By Tommy Andres, CNN

Editor's Note: Listen to the full story in our player above, and join the conversation in our comments section below.

Atlanta, Georgia (CNN) – A lot of people that show up at a bar at one in the morning are probably wrapping up an evening of drinks with friends or a date that's gone well enough to last that long.

But if you were one of the several dozen folks who rolled into The Independent in Midtown Atlanta on the Friday before Memorial Day, your night was just getting started, and drinks were not on the menu.

These brave (or crazy) men and women had paid nearly $100 bucks to stay up all night and do some of the most grueling manual labor of their lives. Oh, and they would be yelled at the whole time. This is Go Ruck.

There are tons of obstacle races out there, but Go Ruck is not a race. There are no winners. In fact, you're punished if you surpass your team.

Go Ruck is U.S. Army Special Forces training for the everyman. It's push-ups and crabwalks, swimming and simulated operations. And all of it is done wearing a backpack stuffed with 55 pounds of weights.

In fact, that backpack is what started it all. It's called the GR-1 and it was created by a former Green Beret turned entrepreneur named Jason McCarthy. He says it was inspired by the ones he used in combat:

[1:23] "Here we had this bag, right? And we spent a lot of time on it. A couple years. But yet no one wanted to buy it."

Inspired by the exploding trend of obstacle races and the sense of teamwork he felt from his service, he started Go Ruck as essentially a marketing campaign for the backpacks. And it exploded. Since the first Go Ruck challenge in 2010 more than 12,000 people have participated in countries across the world.

So why do people pay for pain? Jason says it's all about learning that you're stronger than you think.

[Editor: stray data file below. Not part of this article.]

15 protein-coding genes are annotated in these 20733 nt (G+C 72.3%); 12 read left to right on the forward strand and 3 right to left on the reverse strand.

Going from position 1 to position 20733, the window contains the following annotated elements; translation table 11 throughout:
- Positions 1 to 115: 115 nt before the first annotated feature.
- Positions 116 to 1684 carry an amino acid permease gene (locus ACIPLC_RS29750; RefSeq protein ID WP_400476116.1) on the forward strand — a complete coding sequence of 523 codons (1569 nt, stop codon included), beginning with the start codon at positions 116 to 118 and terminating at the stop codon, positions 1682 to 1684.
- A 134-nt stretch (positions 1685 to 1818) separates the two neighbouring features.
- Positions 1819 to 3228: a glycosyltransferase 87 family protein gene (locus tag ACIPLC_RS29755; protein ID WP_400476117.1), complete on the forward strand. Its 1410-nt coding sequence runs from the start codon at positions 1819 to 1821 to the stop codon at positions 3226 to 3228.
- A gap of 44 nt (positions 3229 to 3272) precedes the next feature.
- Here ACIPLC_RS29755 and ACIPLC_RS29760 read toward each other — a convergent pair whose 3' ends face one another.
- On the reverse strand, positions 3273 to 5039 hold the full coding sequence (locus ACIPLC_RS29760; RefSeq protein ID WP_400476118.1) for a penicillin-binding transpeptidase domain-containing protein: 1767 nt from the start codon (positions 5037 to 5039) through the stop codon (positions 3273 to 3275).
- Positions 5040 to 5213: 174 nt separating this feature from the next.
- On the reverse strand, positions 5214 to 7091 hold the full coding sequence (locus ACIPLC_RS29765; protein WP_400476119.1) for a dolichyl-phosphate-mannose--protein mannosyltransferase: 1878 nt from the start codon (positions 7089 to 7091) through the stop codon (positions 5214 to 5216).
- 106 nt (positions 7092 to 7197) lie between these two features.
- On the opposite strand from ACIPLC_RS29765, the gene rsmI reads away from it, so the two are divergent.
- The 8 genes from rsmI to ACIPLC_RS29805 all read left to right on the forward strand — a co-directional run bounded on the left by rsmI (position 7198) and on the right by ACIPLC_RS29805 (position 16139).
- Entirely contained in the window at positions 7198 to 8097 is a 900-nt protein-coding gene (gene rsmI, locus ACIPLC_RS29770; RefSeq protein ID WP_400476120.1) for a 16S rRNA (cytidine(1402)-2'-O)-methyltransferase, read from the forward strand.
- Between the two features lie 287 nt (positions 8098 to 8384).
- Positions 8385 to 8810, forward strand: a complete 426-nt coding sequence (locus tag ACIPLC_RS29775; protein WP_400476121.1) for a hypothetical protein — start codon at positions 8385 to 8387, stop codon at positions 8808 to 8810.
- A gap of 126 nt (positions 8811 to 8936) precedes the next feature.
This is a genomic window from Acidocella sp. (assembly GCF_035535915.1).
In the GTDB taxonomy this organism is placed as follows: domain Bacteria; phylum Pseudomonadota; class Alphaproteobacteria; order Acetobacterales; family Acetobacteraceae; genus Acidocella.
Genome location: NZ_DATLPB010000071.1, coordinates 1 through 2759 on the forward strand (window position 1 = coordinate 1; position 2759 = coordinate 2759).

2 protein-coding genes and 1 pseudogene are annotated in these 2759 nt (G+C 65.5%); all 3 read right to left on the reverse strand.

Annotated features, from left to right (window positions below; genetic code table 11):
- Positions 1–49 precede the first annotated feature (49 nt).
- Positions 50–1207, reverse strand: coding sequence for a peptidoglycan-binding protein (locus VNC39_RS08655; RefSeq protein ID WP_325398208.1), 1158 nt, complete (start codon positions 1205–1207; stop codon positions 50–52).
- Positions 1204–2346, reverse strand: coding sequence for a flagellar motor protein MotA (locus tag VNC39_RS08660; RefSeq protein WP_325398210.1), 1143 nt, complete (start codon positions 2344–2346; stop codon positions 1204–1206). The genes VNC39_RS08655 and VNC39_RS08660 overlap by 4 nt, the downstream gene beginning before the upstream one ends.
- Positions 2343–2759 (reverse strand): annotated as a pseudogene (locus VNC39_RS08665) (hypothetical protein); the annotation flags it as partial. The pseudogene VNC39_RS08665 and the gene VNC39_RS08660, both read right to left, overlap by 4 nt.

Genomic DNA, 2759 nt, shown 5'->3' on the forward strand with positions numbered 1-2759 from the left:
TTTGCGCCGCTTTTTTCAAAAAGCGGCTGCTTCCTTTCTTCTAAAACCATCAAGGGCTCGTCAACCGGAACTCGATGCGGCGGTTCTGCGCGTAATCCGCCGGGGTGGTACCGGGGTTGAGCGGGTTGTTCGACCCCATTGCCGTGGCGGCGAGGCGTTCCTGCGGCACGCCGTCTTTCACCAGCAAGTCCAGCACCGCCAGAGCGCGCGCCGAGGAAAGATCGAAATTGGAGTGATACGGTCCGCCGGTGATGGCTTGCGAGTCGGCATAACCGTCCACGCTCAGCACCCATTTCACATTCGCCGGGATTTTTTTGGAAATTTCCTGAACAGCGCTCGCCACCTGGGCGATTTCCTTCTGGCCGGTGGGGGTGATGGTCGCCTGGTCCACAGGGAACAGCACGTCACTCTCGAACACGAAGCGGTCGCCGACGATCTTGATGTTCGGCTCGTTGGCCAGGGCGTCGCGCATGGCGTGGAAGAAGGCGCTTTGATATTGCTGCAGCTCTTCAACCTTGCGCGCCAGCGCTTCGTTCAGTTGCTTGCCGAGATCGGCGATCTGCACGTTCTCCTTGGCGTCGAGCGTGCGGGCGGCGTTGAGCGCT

[6:37] "I think that when you show people what they're capable of, I think it's kind of like a drug. You see the world in a different place and you say this isn't that hard. Other stuff that you're doing, it's not that hard. And this is true of life as well. So, the popularity is just based on people seeing a better side of themselves and humanity."

Subscribe to this podcast on iTunes or Stitcher. And listen to CNN Soundwaves on our SoundCloud page.


Filed under: Behavior • Health • Soundwaves • Sports • Stories
Derby's forgotten history rekindled
Jimmy Winkfield, the last black jockey to win the Kentucky Derby, atop his horse in Chicago, 1901.
May 3rd, 2013
05:33 PM ET

Derby's forgotten history rekindled

By Edgar Treiguts, CNN

Editor's Note: Listen to the full story in our player above, and join the conversation in our comments section below.

(CNN) -  Saturday afternoon, 21 horses will go to post at the famed Churchill Downs in Louisville.

Atop those horses will be their jockeys, looking to ride them to victory in the sport's crown jewel – the Kentucky Derby. But the appearance of one of those riders will shake back to life a largely forgotten time in horse racing's history when African-American jockeys dominated.

Kevin Krigger could become the first black jockey to win the Derby since 1902. He understands the historic significance, but also wants to win to validate his talent:

[4:02] "It's everything that I want to say that I stand for if I get to win the Kentucky Derby...and that is a major goal of mine."

Krigger is the second African-American jockey to compete in the Kentucky Derby since 1921.

Subscribe to this podcast on iTunes or Stitcher. And listen to CNN Soundwaves on our SoundCloud page.

Posted by
Filed under: Culture • History • Soundwaves • Sports • Stories
« older posts
Follow

Get every new post delivered to your Inbox.

Join 118 other followers